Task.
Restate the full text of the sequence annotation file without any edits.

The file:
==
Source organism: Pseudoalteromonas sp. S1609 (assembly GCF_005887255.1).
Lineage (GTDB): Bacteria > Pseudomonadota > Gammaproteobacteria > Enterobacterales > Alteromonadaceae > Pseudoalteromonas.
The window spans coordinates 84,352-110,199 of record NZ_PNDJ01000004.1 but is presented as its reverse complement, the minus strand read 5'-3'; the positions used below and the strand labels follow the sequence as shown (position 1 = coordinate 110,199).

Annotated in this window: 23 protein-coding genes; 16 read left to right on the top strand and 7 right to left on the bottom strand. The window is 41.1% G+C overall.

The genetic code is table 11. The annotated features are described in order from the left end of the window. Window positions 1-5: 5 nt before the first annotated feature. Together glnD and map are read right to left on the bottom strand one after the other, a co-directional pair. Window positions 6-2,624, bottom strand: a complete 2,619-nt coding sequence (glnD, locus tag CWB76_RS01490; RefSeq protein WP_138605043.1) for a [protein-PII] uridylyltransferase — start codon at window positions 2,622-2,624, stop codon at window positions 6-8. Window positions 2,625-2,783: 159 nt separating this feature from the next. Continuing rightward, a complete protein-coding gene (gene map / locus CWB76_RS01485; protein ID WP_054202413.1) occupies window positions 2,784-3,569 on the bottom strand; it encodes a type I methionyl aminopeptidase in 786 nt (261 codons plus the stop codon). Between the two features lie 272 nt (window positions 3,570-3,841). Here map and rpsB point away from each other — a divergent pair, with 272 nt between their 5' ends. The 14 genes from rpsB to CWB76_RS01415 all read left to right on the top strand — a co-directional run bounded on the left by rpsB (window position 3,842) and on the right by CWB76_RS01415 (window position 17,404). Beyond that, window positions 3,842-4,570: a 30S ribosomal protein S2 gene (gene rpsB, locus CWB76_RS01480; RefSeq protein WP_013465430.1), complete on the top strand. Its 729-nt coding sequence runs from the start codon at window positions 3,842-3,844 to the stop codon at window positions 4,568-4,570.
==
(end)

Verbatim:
Source organism: Pseudoalteromonas sp. S1609 (assembly GCF_005887255.1).
Lineage (GTDB): Bacteria > Pseudomonadota > Gammaproteobacteria > Enterobacterales > Alteromonadaceae > Pseudoalteromonas.
The window spans coordinates 84,352-110,199 of record NZ_PNDJ01000004.1 but is presented as its reverse complement, the minus strand read 5'-3'; the positions used below and the strand labels follow the sequence as shown (position 1 = coordinate 110,199).

Annotated in this window: 23 protein-coding genes; 16 read left to right on the top strand and 7 right to left on the bottom strand. The window is 41.1% G+C overall.

The genetic code is table 11. The annotated features are described in order from the left end of the window. Window positions 1-5: 5 nt before the first annotated feature. Together glnD and map are read right to left on the bottom strand one after the other, a co-directional pair. Window positions 6-2,624, bottom strand: a complete 2,619-nt coding sequence (glnD, locus tag CWB76_RS01490; RefSeq protein WP_138605043.1) for a [protein-PII] uridylyltransferase — start codon at window positions 2,622-2,624, stop codon at window positions 6-8. Window positions 2,625-2,783: 159 nt separating this feature from the next. Continuing rightward, a complete protein-coding gene (gene map / locus CWB76_RS01485; protein ID WP_054202413.1) occupies window positions 2,784-3,569 on the bottom strand; it encodes a type I methionyl aminopeptidase in 786 nt (261 codons plus the stop codon). Between the two features lie 272 nt (window positions 3,570-3,841). Here map and rpsB point away from each other — a divergent pair, with 272 nt between their 5' ends. The 14 genes from rpsB to CWB76_RS01415 all read left to right on the top strand — a co-directional run bounded on the left by rpsB (window position 3,842) and on the right by CWB76_RS01415 (window position 17,404). Beyond that, window positions 3,842-4,570: a 30S ribosomal protein S2 gene (gene rpsB, locus CWB76_RS01480; RefSeq protein WP_013465430.1), complete on the top strand. Its 729-nt coding sequence runs from the start codon at window positions 3,842-3,844 to the stop codon at window positions 4,568-4,570.